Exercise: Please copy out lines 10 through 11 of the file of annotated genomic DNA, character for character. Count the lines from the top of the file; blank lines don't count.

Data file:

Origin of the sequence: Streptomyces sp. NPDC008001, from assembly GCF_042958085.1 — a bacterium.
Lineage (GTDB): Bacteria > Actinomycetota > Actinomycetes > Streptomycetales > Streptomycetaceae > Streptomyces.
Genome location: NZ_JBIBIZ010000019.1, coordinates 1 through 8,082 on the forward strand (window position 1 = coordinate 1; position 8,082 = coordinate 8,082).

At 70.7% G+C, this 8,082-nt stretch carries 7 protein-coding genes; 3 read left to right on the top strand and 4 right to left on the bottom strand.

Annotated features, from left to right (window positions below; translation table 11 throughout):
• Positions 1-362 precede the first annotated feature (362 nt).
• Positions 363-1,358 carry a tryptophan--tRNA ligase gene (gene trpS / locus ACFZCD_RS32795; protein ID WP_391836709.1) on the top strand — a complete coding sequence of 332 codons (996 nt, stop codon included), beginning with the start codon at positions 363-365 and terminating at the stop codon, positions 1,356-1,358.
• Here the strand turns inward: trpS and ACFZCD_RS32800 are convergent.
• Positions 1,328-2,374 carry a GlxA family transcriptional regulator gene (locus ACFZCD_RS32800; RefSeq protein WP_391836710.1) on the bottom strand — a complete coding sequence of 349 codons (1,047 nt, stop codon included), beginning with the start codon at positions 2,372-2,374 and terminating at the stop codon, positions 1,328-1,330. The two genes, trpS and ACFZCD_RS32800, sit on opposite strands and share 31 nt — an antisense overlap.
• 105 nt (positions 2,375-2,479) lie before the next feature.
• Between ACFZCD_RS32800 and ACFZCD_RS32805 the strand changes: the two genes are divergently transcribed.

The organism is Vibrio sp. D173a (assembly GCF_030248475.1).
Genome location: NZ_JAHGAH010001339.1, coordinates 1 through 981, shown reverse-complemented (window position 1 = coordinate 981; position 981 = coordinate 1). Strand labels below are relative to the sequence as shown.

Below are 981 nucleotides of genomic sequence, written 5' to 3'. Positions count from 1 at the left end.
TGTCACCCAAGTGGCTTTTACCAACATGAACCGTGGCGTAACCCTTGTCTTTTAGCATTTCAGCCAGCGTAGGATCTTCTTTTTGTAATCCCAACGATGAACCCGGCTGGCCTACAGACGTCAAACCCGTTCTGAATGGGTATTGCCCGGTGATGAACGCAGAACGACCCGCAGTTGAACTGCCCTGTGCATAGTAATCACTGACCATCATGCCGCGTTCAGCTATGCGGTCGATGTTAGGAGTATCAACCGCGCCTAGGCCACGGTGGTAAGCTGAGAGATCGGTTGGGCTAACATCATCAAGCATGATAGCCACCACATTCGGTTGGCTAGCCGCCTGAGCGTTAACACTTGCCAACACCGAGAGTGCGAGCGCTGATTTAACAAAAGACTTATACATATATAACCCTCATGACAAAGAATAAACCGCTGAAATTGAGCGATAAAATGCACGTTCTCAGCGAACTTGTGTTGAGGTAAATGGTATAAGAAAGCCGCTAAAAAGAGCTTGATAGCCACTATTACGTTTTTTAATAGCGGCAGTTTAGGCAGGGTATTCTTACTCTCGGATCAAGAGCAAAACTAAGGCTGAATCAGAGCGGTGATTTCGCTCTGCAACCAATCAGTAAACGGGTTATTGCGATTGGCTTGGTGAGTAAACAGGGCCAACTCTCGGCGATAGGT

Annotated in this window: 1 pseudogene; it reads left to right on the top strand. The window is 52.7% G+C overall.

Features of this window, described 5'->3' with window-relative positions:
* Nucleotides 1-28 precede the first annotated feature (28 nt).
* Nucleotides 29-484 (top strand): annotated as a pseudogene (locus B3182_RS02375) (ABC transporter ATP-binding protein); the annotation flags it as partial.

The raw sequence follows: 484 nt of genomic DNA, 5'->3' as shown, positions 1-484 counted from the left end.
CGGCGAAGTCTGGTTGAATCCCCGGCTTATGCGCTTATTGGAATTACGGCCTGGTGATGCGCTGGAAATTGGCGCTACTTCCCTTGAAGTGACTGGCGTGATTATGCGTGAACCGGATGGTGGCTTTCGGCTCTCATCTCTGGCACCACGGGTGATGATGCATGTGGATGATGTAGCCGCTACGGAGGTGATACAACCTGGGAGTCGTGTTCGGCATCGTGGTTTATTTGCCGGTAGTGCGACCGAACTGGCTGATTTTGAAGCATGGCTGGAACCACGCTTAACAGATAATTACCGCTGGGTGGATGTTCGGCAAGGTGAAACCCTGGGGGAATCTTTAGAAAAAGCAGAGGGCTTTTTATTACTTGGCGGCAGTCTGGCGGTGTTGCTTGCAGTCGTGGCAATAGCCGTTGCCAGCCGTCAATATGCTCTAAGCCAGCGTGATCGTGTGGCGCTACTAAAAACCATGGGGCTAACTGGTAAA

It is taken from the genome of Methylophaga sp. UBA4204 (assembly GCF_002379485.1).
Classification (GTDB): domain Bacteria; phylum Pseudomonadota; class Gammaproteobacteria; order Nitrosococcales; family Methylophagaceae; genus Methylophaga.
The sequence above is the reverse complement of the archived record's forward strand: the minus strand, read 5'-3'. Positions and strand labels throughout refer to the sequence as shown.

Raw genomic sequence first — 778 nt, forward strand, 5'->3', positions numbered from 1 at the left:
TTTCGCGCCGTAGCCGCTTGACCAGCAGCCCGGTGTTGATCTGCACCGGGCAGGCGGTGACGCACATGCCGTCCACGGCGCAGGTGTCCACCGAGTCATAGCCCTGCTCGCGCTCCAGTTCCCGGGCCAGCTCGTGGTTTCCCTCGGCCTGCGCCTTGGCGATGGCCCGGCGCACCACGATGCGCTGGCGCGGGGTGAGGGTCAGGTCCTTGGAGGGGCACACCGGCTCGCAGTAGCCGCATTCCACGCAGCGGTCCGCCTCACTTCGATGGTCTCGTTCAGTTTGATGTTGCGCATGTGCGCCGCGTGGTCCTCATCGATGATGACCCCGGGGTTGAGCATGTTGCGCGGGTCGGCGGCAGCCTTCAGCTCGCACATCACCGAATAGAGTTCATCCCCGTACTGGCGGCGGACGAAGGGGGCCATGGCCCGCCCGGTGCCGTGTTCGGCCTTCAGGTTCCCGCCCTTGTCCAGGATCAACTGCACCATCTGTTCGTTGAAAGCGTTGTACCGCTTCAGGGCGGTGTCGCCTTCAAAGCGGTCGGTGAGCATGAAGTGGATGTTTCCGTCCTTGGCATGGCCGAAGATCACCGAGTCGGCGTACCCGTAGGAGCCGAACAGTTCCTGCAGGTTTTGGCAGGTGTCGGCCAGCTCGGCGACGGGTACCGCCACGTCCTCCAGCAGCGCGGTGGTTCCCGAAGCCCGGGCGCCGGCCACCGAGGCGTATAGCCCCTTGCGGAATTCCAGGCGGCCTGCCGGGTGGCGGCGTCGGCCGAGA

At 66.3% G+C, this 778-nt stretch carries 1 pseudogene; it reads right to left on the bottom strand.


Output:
• 105 nt (positions 2,375-2,479) lie before the next feature.
• Between ACFZCD_RS32800 and ACFZCD_RS32805 the strand changes: the two genes are divergently transcribed.